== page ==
In this perspective one understands how the reservation of priestly ordination solely to men22 does not hamper in any way women's access to the heart of Christian life. Women are called to be unique examples and witnesses for all Christians of how the Bride is to respond in love to the love of the Bridegroom.
I see the Church is continuing to play the role of 'pater familias' - in a Roman style family. I hate to point this out, but the Roman family structure no longer holds sway in the known world. (Or perhaps, there are still parts of the Vatican maps that say "Here be Dragons"?) The Cardinal continues to back up the blind notion that women should not be ordained as Priests in the Catholic Church.

Through the entire document, the author is very careful to appear to be giving "equal" hand to women, but in these two paragraphs, he snatches it away in one deft motion. No, if you believe this dogma, woman is supposed to be subservient to the will of the man.

"Separate but equal" arguments are inherently flawed. They are based on a notion of equality that is arbitrary and capricious. It strikes me that the Cardinal has yet to move beyond the notion of women anything other than bearers of the next generation. (no matter what the flowery language he chooses to bury the notion in) The argument goes to great length to extoll the virtues of the feminine, but then comes around to demanding that women take their seats - at the back of the room, thank you very much.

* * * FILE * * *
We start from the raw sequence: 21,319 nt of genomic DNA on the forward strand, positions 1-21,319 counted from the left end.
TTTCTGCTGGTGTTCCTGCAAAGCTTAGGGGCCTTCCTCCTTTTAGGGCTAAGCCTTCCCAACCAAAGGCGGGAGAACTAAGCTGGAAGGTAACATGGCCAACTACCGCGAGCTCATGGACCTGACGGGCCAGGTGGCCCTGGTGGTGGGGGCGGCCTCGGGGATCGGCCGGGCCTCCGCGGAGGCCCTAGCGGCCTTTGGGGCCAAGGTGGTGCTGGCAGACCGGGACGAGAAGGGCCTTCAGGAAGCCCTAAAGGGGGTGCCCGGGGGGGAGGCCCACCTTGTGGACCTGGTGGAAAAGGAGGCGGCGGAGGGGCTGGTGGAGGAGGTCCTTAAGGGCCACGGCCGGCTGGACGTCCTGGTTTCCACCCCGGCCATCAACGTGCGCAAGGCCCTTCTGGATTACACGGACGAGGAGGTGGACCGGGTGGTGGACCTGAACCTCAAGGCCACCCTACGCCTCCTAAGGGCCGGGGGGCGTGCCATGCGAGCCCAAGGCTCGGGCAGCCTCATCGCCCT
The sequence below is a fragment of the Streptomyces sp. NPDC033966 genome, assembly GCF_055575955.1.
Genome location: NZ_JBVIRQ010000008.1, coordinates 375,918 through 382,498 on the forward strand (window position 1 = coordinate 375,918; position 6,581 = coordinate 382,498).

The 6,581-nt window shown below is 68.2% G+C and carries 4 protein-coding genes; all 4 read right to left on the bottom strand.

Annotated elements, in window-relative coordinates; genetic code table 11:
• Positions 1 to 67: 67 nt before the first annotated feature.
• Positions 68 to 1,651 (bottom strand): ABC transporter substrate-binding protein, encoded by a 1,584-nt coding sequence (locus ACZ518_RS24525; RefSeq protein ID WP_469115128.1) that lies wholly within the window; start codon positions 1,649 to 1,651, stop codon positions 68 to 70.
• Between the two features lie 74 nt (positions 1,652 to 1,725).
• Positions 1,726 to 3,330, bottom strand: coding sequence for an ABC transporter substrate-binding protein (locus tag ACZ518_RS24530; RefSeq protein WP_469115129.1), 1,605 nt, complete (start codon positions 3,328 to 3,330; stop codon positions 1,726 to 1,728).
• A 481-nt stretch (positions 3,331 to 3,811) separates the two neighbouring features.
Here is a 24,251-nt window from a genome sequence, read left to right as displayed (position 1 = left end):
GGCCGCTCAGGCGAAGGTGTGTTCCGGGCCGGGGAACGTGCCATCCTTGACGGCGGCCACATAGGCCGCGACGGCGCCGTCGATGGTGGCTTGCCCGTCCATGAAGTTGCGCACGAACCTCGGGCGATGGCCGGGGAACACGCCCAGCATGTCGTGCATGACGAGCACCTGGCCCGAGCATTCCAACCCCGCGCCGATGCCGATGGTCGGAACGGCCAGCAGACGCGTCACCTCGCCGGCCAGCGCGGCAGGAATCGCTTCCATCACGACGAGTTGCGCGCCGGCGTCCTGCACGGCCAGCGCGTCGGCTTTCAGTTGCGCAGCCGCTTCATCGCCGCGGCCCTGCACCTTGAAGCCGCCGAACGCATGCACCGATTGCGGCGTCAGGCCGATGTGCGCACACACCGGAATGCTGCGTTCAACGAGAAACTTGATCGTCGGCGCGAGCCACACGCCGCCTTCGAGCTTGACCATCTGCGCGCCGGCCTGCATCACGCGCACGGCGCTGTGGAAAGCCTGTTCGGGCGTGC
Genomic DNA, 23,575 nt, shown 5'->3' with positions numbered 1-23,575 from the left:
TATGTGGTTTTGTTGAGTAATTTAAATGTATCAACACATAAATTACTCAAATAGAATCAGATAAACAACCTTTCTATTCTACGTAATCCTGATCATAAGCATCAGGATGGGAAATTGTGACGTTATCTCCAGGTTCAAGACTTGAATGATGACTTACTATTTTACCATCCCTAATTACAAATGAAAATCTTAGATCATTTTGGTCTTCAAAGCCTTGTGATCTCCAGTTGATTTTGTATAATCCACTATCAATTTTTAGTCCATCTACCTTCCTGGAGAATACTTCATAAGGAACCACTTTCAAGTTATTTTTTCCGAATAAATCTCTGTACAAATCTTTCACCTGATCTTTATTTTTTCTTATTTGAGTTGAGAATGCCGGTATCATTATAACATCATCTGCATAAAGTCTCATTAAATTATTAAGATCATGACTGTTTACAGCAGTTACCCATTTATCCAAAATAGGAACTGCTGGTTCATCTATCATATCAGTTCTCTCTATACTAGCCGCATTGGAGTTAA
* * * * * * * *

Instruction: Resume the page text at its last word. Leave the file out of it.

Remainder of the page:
To look at Mary and imitate her does not mean, however, that the Church should adopt a passivity inspired by an outdated conception of femininity. Nor does it condemn the Church to a dangerous vulnerability in a world where what count above all are domination and power.
Roughly translated, this boils down to one thing - the Church has yet to recognize that personality is not grounded in biological gender. There are women out there who are phenomenally masculine; there are men who are very feminine.

When the Church recognizes that all people have something to contribute, and not just in narrowly defined roles that someone extracts from two thousand year old texts, then it will be in a position to make useful commentary on these issues. In the meantime, the opening claim that the Church is "expert in humanity" is at best hubris, grounded in the arrogance that two thousand years of cloistering men apart from the company of women produces.

For the most part, Cardinal Ratzinger has merely produced a document that the more conservative elements in the Church will use to continue to propogate their narrow-minded, blinkered view of the world. It is time for the clergy of the Roman Catholic church to emerge from their cloister and learn about the world in which they live. This means taking wives, raising families, and living like the rest of us do. Then, and only then, will the Church's leadership be able to interpret scripture in a manner that is meaningful and productive.

The Cass Review and the WPATH SOC

The Cass Review draws some astonishing conclusions about the WPATH Standards of Care (SOC) . More or less, the basic upshot of the Cass Rev...